Dry Shop Air - Step 1 (Compressor After-Cooler)

MtnBiker

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We should be getting our CNC plasma table in September so we're getting the shop ready. Plasma cutters like clean, dry air and compressors like to make water. After about a zillion YouTube videos we had our shopping list.

For those unfamiliar I'll describe, maybe oversimplify, the water problem. Compressed air cannot hold as much water vapor, at a given temperature, as air at ambient pressure. At about 100 psi, air can hold only about 1/8th as much water in the form of vapor. While compression heats the air and offsets that effect to some extent, once the air in the tank cools down water will condense out and pool at the bottom. That's why you need to drain your compressor tank. Even then, you'll still have water in your air lines. Plasma cutters will eat consumables, paint will get fisheyes, tools can rust. Not great.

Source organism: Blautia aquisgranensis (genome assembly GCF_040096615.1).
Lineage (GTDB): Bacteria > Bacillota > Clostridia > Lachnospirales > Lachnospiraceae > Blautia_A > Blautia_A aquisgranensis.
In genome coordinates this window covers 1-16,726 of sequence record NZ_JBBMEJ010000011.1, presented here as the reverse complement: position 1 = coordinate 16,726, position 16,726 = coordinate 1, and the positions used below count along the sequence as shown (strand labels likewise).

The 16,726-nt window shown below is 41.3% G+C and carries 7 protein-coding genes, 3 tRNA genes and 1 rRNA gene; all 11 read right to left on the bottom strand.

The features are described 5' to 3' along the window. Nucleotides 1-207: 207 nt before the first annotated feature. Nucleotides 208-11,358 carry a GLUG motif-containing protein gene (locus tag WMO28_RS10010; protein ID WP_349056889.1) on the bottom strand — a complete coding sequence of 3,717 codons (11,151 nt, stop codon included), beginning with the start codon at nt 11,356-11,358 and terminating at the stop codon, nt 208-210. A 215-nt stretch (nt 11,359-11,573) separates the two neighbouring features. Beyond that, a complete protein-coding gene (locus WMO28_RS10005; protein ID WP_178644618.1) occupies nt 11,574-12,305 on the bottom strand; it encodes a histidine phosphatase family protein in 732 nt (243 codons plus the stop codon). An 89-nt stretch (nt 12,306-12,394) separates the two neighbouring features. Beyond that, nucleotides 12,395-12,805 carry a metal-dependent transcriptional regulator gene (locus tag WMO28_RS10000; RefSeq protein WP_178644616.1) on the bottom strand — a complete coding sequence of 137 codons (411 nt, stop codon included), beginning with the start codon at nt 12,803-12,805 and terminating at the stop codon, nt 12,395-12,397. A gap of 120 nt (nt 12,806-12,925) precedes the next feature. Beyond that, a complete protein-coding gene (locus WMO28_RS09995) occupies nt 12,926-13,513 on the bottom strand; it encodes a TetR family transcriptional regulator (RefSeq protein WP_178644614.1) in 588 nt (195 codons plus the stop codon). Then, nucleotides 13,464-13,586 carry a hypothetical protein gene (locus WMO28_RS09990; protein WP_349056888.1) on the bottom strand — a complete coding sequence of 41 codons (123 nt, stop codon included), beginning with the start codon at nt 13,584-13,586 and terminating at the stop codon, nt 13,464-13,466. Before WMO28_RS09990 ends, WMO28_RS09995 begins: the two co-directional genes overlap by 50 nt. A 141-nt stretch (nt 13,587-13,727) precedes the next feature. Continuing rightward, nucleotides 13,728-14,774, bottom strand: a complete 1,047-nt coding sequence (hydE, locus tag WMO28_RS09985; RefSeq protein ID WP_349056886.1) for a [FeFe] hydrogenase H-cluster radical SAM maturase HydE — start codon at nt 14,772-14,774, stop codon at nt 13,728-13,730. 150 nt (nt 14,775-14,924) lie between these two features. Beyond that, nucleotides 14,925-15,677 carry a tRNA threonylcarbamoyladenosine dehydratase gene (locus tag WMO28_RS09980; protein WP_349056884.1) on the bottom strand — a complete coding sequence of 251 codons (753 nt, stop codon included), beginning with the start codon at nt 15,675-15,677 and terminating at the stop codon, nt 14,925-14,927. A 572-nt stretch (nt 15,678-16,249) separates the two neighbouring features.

One strategy to solve the water issue is to use a compressor after-cooler. Lots of different ways to do it but the gist is to cool the hot air coming from the compressor pump before it goes into the tank.

I chose to go with a fan-cooled radiator for this purpose. It is compact, cheap and effective.

Looks like the most popular radiator for this task is the Derale 15300 available on Amazon. Comes with size 8 AN connectors which aren't too restrictive and this model has a max operating pressure of 250 psi so it should hold up well with compressed air (but YMMV as these are pretty cheap).

The compressor pump will be connected to the top AN fitting (gravity feed when the water condenses).

Derale 15300.jpg